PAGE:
A failed film that I still enjoy and own on blu-ray home video is the musical version of Little Shop of Horrors. (I also own a copy of the original which I had seen some years earlier at a local art house theater.) Th film is fun, the actors are talented, and the music endearing, but the film is seriously flawed and the theatrical release version is substantially different from the original cut. The blu-ray hosts both version the original release a director’s cut restoring the ending. In the following discussion there will of course be spoilers for the film and one for the television series Breaking Bad. (Trust me it will make sense to link the two properties.)

Still with me? Good.

The original ending of the film, just as with the stage play, our hero, Seymour Krelborn feeds his dead girlfriend to the carnivorous, intelligent, and evil plant Audrey II (Named after the girlfriend) and then later himself in a bizarre suicide. The film continues for more than seven minutes of the plant and its offspring conquering the world until it burst from the screen to threaten the audience directly.

The ending played horribly with test audience and reshoots quickly changed the ending. Now Audrey I, the girlfriend, survived her wounds, Seymour battles Audrey II and saves the world with only a hint that the danger has not been fully bested.

Even with the happy ending the film never found a wide audience and continues on as a minor cult favorite. In interviews and audio commentaries Director Frank Oz as stated that he had not understood the power of ‘close-up’ and how they transform an audience’s relationship to the characters and thinks this is why the test audiences rejected a movie where the hero dies at the end. The close-up had erased the distance and now the audience possessed too much empathy for such an ending to work.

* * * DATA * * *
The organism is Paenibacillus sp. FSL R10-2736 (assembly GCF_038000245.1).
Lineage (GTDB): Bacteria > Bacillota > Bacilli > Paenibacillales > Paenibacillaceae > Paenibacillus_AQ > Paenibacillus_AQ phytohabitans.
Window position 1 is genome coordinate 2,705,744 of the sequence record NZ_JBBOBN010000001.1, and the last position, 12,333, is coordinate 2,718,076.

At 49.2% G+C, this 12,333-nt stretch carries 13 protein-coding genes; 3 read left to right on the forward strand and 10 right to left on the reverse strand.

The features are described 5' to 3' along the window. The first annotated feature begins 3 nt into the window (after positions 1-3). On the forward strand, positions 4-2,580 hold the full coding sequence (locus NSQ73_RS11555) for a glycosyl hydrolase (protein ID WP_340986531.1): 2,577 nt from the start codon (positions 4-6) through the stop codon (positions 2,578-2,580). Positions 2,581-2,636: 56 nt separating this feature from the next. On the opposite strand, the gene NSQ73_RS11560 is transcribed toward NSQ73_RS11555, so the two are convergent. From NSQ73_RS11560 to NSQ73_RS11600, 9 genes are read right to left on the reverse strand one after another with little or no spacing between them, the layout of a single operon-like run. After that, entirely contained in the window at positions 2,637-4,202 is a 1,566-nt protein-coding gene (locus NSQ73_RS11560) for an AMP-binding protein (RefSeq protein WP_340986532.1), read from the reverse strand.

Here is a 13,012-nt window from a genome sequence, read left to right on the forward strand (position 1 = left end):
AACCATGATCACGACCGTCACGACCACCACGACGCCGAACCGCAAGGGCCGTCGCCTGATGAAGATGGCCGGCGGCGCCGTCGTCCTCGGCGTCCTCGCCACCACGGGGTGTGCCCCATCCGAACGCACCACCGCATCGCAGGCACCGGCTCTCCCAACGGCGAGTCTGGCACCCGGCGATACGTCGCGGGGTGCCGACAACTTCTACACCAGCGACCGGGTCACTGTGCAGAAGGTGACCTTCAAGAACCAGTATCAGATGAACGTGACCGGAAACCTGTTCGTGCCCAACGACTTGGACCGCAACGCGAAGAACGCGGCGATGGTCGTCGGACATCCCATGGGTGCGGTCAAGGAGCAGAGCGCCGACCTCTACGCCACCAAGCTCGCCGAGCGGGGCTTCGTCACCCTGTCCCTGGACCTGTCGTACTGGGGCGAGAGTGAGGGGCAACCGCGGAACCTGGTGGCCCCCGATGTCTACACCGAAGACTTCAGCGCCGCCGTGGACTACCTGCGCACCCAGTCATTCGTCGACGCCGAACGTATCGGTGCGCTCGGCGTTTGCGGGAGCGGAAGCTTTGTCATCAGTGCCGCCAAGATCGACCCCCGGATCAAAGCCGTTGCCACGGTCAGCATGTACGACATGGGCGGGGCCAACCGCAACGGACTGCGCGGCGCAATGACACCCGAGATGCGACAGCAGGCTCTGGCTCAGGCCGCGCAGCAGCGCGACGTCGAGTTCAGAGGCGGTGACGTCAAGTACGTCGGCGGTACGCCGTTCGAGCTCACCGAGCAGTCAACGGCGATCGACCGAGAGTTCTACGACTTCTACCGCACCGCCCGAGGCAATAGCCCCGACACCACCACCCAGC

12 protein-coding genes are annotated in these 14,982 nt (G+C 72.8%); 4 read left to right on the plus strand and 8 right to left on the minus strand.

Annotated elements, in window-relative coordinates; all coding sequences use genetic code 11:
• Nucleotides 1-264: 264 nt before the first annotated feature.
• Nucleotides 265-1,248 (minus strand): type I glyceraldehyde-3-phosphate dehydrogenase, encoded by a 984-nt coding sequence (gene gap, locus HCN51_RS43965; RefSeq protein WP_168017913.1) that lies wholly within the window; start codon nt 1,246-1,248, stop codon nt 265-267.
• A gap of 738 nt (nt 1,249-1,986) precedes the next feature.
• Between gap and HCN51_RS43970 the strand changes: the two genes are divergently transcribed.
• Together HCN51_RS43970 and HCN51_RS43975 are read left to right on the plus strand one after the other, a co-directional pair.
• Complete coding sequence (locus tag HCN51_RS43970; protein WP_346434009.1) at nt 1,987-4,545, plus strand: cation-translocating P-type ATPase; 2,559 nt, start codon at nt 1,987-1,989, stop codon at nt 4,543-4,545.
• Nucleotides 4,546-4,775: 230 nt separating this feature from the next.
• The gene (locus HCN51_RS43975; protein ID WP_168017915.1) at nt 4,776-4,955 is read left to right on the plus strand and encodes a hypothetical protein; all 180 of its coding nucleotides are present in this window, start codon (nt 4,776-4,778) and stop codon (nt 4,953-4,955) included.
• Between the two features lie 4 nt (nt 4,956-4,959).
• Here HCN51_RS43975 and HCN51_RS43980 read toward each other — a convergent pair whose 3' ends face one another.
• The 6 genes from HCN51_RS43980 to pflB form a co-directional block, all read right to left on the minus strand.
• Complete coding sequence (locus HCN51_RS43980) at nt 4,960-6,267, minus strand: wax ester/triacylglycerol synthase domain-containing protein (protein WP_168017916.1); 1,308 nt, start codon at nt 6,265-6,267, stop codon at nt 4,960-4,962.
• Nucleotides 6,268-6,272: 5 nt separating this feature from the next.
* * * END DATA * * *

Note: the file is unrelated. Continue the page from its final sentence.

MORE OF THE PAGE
I think his analysis is wholly wrong.

In the story Seymour, poverty stricken and almost certainly doomed to a life on skid row discovers that through the alien plant he can have fame, wealth, and love of the girl he adores, Audrey. The wrinkle is that the plant feeds on blood, human blood and quickly its appetite grows beyond what he can safely provide from pricked fingers. Audrey II manipulated Seymour’s infatuation with Audrey I to convince Seymour to murder her boyfriend, a cruel and sadistic dentist, so that the corpse can be fed to the plant.

When Seymour goes armed with a pistol to kill the dentist a serous of comedic accidents lead to the situation where the dentist is suffocating on laughing gas and Seymour stands by and does nothing as he dies.

In articles published before the movie was released Oz confessed to shooting the story in such a way as the preserve Seymour’s innocence and not make him a blatant murderer. He failed.

In Breaking Bad the protagonist Walter White goes on a five season decent into evil until he transforms into a thoroughly rotten man. At one point, rather than loose an associate to a new girlfriend, Walter stands by and watched as the girlfriend, passed out from a heroin binge, chokes to death on her own vomit.

In both case the characters were presented with the ability to prevent a death and took a knowing and willful act to do nothing, both are murderers.